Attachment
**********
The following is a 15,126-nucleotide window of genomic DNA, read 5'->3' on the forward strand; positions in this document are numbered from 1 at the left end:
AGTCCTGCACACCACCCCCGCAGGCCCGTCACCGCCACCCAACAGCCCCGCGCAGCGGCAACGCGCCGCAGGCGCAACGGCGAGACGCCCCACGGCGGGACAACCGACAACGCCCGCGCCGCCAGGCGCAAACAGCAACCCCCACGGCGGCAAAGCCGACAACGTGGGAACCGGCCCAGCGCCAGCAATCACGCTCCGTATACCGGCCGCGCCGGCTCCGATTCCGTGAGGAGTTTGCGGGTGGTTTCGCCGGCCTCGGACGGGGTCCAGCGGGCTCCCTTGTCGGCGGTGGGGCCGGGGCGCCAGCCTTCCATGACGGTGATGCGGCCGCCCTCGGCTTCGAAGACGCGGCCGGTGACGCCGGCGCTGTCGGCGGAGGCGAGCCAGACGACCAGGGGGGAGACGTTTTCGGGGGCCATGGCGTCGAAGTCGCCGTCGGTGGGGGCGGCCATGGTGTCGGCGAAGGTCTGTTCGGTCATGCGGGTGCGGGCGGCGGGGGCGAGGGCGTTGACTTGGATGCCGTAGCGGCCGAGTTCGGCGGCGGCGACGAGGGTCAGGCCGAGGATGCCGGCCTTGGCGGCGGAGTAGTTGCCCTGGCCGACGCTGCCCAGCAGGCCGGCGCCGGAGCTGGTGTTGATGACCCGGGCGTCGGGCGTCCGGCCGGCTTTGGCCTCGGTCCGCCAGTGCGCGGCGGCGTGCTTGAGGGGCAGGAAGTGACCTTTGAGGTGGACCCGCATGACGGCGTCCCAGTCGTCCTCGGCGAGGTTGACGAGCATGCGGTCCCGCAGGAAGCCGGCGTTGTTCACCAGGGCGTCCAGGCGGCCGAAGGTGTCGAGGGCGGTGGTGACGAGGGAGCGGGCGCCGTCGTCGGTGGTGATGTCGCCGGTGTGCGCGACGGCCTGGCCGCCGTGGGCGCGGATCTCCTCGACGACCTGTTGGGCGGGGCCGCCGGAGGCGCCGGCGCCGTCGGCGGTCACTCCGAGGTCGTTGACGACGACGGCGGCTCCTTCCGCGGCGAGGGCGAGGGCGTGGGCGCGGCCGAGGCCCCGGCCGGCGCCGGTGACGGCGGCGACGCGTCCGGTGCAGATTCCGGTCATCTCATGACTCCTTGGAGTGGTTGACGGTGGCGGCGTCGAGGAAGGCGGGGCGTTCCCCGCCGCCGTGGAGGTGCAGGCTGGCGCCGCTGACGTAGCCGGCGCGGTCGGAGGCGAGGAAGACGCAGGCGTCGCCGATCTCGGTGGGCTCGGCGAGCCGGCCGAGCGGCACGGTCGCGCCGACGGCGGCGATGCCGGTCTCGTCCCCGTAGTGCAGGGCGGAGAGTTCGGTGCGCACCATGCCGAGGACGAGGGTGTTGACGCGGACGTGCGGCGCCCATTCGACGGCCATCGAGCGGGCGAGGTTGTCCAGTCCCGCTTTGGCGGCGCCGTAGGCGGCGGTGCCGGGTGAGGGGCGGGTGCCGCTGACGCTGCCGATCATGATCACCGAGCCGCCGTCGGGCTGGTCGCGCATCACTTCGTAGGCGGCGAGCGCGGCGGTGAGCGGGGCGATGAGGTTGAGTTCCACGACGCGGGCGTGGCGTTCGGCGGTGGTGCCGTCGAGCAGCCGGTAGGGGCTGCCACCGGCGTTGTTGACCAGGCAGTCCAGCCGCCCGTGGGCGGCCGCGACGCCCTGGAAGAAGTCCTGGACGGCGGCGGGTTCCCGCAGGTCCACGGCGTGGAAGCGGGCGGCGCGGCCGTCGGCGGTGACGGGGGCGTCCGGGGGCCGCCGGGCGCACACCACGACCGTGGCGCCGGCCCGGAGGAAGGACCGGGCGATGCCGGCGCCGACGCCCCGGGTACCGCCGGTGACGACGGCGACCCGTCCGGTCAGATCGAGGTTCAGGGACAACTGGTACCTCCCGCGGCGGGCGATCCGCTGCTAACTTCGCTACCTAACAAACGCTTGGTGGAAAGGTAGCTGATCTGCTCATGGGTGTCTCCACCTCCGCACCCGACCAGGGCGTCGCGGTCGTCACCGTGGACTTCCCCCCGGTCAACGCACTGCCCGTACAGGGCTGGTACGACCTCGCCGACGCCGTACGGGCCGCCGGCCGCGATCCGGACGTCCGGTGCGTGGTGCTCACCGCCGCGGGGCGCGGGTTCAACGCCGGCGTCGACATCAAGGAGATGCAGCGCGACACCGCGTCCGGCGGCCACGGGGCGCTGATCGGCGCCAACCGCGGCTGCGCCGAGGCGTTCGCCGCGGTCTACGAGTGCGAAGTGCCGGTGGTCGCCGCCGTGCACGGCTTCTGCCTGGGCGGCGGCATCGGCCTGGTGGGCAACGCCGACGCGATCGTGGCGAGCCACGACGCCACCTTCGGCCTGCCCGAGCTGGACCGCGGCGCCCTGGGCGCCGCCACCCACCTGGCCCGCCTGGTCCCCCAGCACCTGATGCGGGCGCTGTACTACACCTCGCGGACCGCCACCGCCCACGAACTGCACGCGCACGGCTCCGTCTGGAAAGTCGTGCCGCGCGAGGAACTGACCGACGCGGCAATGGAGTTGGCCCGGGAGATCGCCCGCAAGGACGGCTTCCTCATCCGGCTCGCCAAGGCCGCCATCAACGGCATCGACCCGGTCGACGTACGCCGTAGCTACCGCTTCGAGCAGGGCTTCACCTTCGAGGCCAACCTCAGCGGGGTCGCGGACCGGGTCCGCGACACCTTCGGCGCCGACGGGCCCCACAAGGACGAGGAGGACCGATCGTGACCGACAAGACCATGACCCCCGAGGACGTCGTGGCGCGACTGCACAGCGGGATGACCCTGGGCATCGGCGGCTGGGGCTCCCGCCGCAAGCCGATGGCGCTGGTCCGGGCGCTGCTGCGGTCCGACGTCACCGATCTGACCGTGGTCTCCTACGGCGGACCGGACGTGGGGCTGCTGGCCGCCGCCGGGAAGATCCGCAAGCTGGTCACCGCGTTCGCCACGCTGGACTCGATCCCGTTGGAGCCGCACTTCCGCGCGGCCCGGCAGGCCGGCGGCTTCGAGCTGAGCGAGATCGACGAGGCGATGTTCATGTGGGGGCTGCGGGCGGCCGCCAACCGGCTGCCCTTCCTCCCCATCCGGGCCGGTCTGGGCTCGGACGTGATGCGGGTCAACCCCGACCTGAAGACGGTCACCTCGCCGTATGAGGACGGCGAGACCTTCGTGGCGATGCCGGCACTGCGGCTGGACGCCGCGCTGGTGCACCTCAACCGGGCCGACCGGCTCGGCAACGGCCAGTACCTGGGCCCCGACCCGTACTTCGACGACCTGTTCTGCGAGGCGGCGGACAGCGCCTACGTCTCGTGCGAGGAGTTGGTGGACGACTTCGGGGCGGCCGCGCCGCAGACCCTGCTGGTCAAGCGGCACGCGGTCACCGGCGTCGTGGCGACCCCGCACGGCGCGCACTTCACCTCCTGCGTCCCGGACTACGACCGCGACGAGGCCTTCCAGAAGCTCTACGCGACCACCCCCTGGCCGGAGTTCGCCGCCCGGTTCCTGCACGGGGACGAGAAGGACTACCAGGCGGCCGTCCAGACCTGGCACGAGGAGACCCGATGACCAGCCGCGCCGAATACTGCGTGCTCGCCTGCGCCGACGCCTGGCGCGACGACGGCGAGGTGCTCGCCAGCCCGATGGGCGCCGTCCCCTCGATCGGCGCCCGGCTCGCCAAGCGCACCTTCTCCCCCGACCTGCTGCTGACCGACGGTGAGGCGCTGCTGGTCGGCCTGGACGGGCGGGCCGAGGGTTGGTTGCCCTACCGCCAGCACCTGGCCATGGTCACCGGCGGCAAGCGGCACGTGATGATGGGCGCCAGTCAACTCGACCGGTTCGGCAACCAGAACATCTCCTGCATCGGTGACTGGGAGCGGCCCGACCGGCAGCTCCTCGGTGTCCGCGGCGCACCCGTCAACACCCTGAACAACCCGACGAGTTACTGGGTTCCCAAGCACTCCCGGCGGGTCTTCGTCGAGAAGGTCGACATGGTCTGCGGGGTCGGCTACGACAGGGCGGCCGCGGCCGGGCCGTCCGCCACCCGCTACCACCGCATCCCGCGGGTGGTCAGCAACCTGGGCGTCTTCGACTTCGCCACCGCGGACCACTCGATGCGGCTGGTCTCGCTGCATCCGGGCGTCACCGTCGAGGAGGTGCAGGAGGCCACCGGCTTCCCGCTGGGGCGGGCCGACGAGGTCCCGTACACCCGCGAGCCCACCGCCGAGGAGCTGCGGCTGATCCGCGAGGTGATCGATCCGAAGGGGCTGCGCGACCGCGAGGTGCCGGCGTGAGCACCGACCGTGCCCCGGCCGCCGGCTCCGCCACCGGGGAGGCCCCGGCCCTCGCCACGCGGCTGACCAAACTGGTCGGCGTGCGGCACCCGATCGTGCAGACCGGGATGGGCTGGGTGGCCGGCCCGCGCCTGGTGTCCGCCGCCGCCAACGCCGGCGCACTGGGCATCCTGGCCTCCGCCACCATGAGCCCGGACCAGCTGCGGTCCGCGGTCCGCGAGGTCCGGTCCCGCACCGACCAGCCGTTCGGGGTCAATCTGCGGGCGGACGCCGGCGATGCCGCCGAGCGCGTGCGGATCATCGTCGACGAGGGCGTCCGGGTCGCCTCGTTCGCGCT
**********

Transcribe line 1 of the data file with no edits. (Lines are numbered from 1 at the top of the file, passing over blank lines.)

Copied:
The following is a 15,126-nucleotide window of genomic DNA, read 5'->3' on the forward strand; positions in this document are numbered from 1 at the left end: